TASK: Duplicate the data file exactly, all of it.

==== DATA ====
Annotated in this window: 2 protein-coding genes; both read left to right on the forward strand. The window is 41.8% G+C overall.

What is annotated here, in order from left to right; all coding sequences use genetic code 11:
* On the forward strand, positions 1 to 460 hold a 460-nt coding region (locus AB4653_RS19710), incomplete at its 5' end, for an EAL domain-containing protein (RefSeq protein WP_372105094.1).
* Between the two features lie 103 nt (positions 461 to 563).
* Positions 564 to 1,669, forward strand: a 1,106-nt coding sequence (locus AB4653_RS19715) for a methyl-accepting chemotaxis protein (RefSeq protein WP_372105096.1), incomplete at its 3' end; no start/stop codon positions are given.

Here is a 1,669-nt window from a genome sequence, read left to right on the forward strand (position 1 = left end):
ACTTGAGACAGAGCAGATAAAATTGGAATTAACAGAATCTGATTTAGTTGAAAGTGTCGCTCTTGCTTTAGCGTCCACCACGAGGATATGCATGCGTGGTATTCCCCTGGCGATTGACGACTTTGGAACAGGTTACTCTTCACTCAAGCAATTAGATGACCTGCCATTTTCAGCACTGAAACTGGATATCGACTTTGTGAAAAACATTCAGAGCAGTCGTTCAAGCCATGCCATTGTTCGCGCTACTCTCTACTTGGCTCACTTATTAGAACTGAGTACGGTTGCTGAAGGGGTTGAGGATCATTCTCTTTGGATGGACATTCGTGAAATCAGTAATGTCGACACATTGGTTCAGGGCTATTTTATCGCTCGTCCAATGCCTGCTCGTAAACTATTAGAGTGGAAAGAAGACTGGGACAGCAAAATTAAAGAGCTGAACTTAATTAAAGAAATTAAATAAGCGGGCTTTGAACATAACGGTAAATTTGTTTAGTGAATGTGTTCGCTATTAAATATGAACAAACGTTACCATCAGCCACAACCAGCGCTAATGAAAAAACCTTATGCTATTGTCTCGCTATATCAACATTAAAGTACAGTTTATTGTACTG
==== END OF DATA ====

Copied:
Annotated in this window: 2 protein-coding genes; both read left to right on the forward strand. The window is 41.8% G+C overall.

What is annotated here, in order from left to right; all coding sequences use genetic code 11:
* On the forward strand, positions 1 to 460 hold a 460-nt coding region (locus AB4653_RS19710), incomplete at its 5' end, for an EAL domain-containing protein (RefSeq protein WP_372105094.1).
* Between the two features lie 103 nt (positions 461 to 563).
* Positions 564 to 1,669, forward strand: a 1,106-nt coding sequence (locus AB4653_RS19715) for a methyl-accepting chemotaxis protein (RefSeq protein WP_372105096.1), incomplete at its 3' end; no start/stop codon positions are given.

Here is a 1,669-nt window from a genome sequence, read left to right on the forward strand (position 1 = left end):
ACTTGAGACAGAGCAGATAAAATTGGAATTAACAGAATCTGATTTAGTTGAAAGTGTCGCTCTTGCTTTAGCGTCCACCACGAGGATATGCATGCGTGGTATTCCCCTGGCGATTGACGACTTTGGAACAGGTTACTCTTCACTCAAGCAATTAGATGACCTGCCATTTTCAGCACTGAAACTGGATATCGACTTTGTGAAAAACATTCAGAGCAGTCGTTCAAGCCATGCCATTGTTCGCGCTACTCTCTACTTGGCTCACTTATTAGAACTGAGTACGGTTGCTGAAGGGGTTGAGGATCATTCTCTTTGGATGGACATTCGTGAAATCAGTAATGTCGACACATTGGTTCAGGGCTATTTTATCGCTCGTCCAATGCCTGCTCGTAAACTATTAGAGTGGAAAGAAGACTGGGACAGCAAAATTAAAGAGCTGAACTTAATTAAAGAAATTAAATAAGCGGGCTTTGAACATAACGGTAAATTTGTTTAGTGAATGTGTTCGCTATTAAATATGAACAAACGTTACCATCAGCCACAACCAGCGCTAATGAAAAAACCTTATGCTATTGTCTCGCTATATCAACATTAAAGTACAGTTTATTGTACTG